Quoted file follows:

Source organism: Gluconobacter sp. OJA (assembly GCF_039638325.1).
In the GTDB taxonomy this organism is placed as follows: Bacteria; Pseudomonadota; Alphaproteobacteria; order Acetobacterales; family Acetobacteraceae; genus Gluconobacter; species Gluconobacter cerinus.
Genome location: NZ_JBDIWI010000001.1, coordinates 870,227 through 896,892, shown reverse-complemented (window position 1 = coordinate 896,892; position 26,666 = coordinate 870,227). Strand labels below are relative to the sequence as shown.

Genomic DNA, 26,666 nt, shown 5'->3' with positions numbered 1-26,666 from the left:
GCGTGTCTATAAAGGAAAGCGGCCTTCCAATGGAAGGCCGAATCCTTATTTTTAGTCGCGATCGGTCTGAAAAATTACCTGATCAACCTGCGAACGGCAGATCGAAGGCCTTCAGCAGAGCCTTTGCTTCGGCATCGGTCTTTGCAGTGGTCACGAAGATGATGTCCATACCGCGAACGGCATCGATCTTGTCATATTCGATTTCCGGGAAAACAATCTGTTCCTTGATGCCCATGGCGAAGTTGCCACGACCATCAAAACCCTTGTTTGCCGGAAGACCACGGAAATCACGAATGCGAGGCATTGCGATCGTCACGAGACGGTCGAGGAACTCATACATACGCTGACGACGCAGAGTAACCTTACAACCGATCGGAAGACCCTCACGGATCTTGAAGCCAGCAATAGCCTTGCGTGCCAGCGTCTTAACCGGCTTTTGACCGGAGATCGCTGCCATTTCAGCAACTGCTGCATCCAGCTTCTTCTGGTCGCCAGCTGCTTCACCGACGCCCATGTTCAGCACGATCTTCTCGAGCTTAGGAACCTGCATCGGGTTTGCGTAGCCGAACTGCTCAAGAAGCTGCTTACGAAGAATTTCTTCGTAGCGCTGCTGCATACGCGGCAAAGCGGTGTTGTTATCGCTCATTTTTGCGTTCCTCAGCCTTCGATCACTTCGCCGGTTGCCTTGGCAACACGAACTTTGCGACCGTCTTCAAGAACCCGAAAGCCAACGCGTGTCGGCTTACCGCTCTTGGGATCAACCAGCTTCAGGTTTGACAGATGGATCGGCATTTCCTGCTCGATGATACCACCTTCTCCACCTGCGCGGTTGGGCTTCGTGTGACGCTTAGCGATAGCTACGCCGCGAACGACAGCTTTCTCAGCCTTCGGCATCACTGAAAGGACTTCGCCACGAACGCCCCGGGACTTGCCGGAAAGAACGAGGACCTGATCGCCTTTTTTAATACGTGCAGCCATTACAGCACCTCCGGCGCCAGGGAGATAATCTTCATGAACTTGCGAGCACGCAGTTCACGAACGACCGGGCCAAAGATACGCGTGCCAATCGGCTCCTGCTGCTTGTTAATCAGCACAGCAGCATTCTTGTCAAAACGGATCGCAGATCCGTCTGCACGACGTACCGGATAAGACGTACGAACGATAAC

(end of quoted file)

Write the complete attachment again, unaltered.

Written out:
Source organism: Gluconobacter sp. OJA (assembly GCF_039638325.1).
In the GTDB taxonomy this organism is placed as follows: Bacteria; Pseudomonadota; Alphaproteobacteria; order Acetobacterales; family Acetobacteraceae; genus Gluconobacter; species Gluconobacter cerinus.
Genome location: NZ_JBDIWI010000001.1, coordinates 870,227 through 896,892, shown reverse-complemented (window position 1 = coordinate 896,892; position 26,666 = coordinate 870,227). Strand labels below are relative to the sequence as shown.

Genomic DNA, 26,666 nt, shown 5'->3' with positions numbered 1-26,666 from the left:
GCGTGTCTATAAAGGAAAGCGGCCTTCCAATGGAAGGCCGAATCCTTATTTTTAGTCGCGATCGGTCTGAAAAATTACCTGATCAACCTGCGAACGGCAGATCGAAGGCCTTCAGCAGAGCCTTTGCTTCGGCATCGGTCTTTGCAGTGGTCACGAAGATGATGTCCATACCGCGAACGGCATCGATCTTGTCATATTCGATTTCCGGGAAAACAATCTGTTCCTTGATGCCCATGGCGAAGTTGCCACGACCATCAAAACCCTTGTTTGCCGGAAGACCACGGAAATCACGAATGCGAGGCATTGCGATCGTCACGAGACGGTCGAGGAACTCATACATACGCTGACGACGCAGAGTAACCTTACAACCGATCGGAAGACCCTCACGGATCTTGAAGCCAGCAATAGCCTTGCGTGCCAGCGTCTTAACCGGCTTTTGACCGGAGATCGCTGCCATTTCAGCAACTGCTGCATCCAGCTTCTTCTGGTCGCCAGCTGCTTCACCGACGCCCATGTTCAGCACGATCTTCTCGAGCTTAGGAACCTGCATCGGGTTTGCGTAGCCGAACTGCTCAAGAAGCTGCTTACGAAGAATTTCTTCGTAGCGCTGCTGCATACGCGGCAAAGCGGTGTTGTTATCGCTCATTTTTGCGTTCCTCAGCCTTCGATCACTTCGCCGGTTGCCTTGGCAACACGAACTTTGCGACCGTCTTCAAGAACCCGAAAGCCAACGCGTGTCGGCTTACCGCTCTTGGGATCAACCAGCTTCAGGTTTGACAGATGGATCGGCATTTCCTGCTCGATGATACCACCTTCTCCACCTGCGCGGTTGGGCTTCGTGTGACGCTTAGCGATAGCTACGCCGCGAACGACAGCTTTCTCAGCCTTCGGCATCACTGAAAGGACTTCGCCACGAACGCCCCGGGACTTGCCGGAAAGAACGAGGACCTGATCGCCTTTTTTAATACGTGCAGCCATTACAGCACCTCCGGCGCCAGGGAGATAATCTTCATGAACTTGCGAGCACGCAGTTCACGAACGACCGGGCCAAAGATACGCGTGCCAATCGGCTCCTGCTGCTTGTTAATCAGCACAGCAGCATTCTTGTCAAAACGGATCGCAGATCCGTCTGCACGACGTACCGGATAAGACGTACGAACGATAAC